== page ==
• For SAAs/RAOs who historically provided a support letter to nonprofit organizations or universities, thereby allowing the nonprofit to be the applicant-of-record, the guidelines affect the application process. Nonprofit organizations will no longer be able to apply to the NEA for Folk Arts Partnerships funds. Instead, Folk Arts Partnership funding will be awarded directly to the SAA/RAO. The SAA/RAO may enter into a contract with the nonprofit partner to manage the folk arts program. There are updated application requirements that you will need to review in the guidelines.
  3. Are nonprofit organizations or universities eligible to apply for and receive Folk Arts Partnership funding directly?

    A: Nonprofit or university organizations are unable to apply directly to the NEA for Folk Arts Partnership funding. Your organization will need to partner with your SAA/RAO, with a work plan described in the SAA/RAO application that identifies the nonprofit/university carrying out the work in partnership with the SAA/RAO. There are updated application requirements that you will need to review in the guidelines.

  4. Does our SAA/RAO need to hire a staff position to support Folk Arts Partnership? If not, what are our options?

    A: No, you will not need to hire/create a staff position. There are several options depending on your current Folk Arts Partnership plans. Programs can take a variety of shapes, ranging from developing an in-house program, to facilitating partnerships with external non-profits and universities, contracting fieldwork that is tied to SAA/RAO grantmaking programs such as apprenticeships, organizing networks of folklife/cultural heritage stakeholders, and so on.

  5. What do we do if we are unable to meet the cost share/match for our increased partnership agreement grant now that folk arts is included in it?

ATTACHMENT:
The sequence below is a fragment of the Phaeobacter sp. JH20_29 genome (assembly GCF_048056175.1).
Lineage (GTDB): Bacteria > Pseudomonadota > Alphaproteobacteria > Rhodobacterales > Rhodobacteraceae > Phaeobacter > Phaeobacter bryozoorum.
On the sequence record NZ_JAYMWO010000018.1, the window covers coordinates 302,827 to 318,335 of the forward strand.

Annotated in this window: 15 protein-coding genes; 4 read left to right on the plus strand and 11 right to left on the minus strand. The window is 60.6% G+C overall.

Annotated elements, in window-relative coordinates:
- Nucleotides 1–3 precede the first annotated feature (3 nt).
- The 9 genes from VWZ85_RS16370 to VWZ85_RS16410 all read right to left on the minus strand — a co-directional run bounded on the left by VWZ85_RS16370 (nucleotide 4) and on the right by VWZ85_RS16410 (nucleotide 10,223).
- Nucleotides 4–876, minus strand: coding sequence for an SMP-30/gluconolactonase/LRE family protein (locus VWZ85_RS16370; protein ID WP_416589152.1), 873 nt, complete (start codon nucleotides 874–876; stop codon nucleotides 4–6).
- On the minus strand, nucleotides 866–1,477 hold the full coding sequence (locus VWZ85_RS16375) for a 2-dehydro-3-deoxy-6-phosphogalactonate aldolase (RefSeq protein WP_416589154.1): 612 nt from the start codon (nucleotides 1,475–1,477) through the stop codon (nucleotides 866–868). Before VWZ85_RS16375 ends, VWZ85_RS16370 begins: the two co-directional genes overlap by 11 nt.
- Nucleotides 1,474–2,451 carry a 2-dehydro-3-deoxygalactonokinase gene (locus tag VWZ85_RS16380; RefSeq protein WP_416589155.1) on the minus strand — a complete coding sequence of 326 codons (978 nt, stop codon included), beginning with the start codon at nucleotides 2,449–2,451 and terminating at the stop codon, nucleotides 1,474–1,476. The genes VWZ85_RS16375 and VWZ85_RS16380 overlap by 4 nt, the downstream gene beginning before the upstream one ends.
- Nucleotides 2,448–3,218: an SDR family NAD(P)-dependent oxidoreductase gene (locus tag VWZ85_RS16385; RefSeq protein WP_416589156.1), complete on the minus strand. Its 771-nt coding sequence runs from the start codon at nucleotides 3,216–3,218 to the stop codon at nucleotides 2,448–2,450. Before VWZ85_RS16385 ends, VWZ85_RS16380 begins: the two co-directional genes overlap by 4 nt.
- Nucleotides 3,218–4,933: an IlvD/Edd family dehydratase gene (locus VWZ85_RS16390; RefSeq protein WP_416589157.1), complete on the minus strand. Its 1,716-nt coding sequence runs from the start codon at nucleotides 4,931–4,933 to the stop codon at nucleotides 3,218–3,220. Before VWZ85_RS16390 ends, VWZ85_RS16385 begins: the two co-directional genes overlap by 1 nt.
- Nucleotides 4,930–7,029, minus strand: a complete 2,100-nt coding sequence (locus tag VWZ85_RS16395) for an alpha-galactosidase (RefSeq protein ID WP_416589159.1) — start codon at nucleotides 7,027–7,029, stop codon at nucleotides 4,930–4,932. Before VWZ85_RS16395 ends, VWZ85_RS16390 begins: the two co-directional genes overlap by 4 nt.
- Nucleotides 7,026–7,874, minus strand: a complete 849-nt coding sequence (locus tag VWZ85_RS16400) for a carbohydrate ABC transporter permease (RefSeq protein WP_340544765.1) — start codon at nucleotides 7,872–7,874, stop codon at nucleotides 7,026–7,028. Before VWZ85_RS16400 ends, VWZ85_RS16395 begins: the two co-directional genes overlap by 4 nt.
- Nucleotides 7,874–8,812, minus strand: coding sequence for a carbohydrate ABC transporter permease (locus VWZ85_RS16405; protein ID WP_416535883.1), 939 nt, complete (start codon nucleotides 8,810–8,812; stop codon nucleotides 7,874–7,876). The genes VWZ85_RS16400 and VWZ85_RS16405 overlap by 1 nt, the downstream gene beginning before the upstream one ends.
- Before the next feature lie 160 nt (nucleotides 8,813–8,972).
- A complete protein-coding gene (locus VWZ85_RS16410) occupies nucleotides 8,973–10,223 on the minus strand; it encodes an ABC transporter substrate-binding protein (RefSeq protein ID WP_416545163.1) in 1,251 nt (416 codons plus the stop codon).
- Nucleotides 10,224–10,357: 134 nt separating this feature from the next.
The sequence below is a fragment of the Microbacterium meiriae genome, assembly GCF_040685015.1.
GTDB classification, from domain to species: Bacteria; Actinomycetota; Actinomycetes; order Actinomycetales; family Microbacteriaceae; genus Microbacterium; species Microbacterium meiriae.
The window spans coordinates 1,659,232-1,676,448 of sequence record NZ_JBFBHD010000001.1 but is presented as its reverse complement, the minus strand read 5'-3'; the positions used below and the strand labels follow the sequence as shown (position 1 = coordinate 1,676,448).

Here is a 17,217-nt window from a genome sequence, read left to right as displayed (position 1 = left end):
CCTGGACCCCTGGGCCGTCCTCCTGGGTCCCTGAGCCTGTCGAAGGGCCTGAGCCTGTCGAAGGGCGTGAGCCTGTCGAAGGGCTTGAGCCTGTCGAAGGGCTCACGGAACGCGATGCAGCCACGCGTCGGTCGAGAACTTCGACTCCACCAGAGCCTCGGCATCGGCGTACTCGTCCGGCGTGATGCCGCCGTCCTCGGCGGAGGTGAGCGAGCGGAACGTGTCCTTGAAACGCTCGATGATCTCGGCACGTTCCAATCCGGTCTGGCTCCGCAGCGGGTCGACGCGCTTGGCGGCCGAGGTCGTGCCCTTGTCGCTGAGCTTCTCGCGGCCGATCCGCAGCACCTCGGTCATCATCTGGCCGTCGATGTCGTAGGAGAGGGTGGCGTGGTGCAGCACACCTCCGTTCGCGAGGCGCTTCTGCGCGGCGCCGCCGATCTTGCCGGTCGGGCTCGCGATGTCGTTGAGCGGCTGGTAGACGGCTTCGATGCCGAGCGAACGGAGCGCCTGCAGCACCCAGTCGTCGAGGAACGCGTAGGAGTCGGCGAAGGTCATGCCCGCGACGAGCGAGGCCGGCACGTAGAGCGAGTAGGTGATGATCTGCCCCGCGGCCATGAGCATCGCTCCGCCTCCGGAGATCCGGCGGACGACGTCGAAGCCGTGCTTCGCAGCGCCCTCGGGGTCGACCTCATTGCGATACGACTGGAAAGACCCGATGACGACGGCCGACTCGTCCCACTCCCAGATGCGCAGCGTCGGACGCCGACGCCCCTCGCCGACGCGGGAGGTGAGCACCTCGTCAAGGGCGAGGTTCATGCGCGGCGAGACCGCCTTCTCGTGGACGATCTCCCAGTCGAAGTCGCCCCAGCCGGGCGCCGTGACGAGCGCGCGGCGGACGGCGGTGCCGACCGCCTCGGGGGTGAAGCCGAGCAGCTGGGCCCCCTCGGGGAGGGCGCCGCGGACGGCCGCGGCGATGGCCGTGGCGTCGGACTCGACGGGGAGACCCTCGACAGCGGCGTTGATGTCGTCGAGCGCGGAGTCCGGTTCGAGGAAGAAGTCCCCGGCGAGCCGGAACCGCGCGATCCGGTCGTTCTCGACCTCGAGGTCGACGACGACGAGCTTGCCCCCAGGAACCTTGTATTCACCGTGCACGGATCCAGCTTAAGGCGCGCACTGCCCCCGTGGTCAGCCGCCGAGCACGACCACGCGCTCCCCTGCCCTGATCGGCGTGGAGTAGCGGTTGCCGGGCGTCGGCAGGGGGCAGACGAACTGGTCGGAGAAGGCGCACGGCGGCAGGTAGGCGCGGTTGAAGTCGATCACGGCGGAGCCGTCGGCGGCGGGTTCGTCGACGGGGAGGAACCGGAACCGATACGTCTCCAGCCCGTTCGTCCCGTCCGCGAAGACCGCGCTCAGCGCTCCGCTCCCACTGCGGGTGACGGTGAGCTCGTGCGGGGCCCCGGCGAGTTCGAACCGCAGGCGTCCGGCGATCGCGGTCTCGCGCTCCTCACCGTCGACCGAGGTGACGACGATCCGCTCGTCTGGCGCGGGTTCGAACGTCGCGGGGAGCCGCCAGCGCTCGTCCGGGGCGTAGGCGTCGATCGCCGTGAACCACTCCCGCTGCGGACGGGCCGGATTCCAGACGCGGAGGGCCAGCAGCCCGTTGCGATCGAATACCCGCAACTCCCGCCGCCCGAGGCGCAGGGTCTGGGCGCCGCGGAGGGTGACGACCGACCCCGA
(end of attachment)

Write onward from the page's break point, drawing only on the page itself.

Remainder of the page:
A. Contact the Partnership office.

  6. Can you describe “outreach-driven” and the ways in which Folk Arts Partnership programs connect to folk & traditional artists and communities?

    A: As the 2019 Living Traditions report shows, Folk Arts Partnerships excel at connecting SAA/RAO resources to hard-to-reach communities when they are driven by face-to-face outreach initiatives. Best practices include ethnographic fieldwork surveys that identify traditional artists and community organizations, as well as the convening of folklife and cultural heritage stakeholders. Research shows that many of the artists and organizations who most readily identify with folklife and cultural heritage initiatives do not always identify as stakeholders in the arts. Therefore, connecting folklife stakeholders with SAA/RAO resources requires intentional, face-to-face communication in addition to online promotion of programs. 

  7. How will the Folk Arts component of applications be reviewed?

    A: Applications will be evaluated in relation to the published review criteria as part of the larger SAA/RAO application. Reviewers who have expertise in Folk & Traditional Arts will be involved in this process.

  8. Will we need to determine and submit a funding amount for Folk Arts Partnership?

    A: No. The Folk Arts Partnership funding allocations will be determined by the NEA, keeping the amounts close to the amounts previously granted and contingent upon the NEA’s overall budget.